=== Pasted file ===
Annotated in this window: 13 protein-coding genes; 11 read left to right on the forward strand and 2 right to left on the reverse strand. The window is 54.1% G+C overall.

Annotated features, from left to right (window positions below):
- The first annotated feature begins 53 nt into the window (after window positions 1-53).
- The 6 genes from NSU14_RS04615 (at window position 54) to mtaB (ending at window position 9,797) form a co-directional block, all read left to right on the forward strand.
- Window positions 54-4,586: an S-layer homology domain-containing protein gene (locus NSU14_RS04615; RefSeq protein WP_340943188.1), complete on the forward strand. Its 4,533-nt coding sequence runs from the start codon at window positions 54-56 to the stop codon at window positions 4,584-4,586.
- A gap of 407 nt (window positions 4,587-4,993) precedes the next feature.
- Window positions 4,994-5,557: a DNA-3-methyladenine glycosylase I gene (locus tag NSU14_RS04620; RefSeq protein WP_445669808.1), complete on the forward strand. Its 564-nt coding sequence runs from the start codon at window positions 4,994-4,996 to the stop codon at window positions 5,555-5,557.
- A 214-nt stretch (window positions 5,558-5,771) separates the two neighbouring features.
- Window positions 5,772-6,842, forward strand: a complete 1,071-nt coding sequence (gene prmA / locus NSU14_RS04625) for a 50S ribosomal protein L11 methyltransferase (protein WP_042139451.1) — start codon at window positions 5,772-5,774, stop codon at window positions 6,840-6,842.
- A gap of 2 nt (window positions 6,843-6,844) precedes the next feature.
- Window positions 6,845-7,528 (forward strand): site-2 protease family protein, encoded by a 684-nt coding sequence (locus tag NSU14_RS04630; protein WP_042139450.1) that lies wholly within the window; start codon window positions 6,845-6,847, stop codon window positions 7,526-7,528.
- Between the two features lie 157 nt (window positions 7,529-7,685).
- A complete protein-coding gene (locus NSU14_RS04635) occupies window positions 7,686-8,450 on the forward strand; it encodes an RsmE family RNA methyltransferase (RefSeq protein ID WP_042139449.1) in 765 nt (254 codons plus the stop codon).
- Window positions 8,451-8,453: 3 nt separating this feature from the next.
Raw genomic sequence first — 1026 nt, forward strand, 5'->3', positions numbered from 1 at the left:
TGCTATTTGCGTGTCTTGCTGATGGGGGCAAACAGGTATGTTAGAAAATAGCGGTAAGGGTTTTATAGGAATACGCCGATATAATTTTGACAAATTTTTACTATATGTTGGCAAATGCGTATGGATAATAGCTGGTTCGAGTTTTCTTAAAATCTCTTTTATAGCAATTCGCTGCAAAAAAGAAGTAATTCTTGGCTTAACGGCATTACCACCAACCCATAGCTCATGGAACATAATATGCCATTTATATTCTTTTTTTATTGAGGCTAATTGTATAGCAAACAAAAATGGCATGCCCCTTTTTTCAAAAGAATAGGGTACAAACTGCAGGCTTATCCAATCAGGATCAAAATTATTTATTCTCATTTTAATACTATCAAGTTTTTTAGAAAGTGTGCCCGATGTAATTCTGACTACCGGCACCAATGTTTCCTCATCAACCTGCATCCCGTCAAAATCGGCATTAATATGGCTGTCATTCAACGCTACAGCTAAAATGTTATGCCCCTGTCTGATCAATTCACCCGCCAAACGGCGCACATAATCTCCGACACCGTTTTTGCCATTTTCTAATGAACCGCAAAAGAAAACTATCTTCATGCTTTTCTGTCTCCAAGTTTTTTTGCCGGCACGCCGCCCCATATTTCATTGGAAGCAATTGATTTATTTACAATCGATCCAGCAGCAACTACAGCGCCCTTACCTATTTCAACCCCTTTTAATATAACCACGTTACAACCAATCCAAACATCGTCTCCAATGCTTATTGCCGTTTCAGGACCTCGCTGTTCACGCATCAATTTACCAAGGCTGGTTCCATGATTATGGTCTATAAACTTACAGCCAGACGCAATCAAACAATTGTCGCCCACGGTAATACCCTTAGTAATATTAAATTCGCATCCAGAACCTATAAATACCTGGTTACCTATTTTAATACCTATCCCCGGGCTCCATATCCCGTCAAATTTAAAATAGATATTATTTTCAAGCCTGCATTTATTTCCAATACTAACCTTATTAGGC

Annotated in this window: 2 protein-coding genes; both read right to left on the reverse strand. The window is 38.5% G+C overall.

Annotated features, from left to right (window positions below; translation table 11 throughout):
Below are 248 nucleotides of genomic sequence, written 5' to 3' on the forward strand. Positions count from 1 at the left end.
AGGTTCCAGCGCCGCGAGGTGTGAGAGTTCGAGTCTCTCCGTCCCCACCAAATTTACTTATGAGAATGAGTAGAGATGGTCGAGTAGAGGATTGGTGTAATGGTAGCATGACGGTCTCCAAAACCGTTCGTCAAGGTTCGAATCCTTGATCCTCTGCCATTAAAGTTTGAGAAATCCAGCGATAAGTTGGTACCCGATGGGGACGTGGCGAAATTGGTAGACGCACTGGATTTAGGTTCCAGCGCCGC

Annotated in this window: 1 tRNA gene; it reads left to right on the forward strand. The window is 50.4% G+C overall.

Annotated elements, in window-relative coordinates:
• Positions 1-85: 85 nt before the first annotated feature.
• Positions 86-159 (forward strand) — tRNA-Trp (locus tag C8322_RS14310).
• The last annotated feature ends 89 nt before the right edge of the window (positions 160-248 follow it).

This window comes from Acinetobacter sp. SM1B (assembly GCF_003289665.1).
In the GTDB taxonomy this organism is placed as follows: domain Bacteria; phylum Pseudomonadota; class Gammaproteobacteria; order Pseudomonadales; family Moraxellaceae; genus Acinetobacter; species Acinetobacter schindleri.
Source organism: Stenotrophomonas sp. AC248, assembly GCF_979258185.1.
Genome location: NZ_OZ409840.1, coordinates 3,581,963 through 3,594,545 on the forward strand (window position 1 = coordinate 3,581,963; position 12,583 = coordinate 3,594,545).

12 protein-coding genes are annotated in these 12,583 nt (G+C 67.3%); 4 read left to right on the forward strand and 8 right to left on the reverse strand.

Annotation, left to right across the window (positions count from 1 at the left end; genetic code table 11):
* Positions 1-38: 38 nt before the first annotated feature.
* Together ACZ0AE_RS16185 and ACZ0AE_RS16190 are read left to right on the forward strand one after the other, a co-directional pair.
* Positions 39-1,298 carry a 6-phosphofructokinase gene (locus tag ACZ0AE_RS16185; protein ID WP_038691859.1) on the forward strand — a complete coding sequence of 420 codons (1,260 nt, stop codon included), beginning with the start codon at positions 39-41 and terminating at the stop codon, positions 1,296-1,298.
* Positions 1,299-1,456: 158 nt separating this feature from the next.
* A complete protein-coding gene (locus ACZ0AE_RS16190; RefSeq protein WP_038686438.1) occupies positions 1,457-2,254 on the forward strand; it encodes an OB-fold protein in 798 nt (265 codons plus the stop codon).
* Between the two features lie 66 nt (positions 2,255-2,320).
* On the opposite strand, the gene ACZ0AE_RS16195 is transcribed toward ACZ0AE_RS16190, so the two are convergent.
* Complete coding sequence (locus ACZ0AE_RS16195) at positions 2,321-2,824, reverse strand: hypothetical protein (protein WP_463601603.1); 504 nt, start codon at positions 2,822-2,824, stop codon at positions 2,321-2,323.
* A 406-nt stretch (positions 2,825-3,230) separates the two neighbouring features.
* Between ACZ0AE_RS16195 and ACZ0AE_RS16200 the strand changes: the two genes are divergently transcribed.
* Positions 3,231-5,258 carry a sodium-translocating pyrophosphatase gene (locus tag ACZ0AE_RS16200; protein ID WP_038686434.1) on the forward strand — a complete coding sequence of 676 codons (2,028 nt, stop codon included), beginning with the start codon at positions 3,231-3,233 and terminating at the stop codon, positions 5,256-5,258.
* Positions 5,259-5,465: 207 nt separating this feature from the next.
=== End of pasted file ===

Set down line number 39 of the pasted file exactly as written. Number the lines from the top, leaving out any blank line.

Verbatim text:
* Complete coding sequence (locus ACZ0AE_RS16195) at positions 2,321-2,824, reverse strand: hypothetical protein (protein WP_463601603.1); 504 nt, start codon at positions 2,822-2,824, stop codon at positions 2,321-2,323.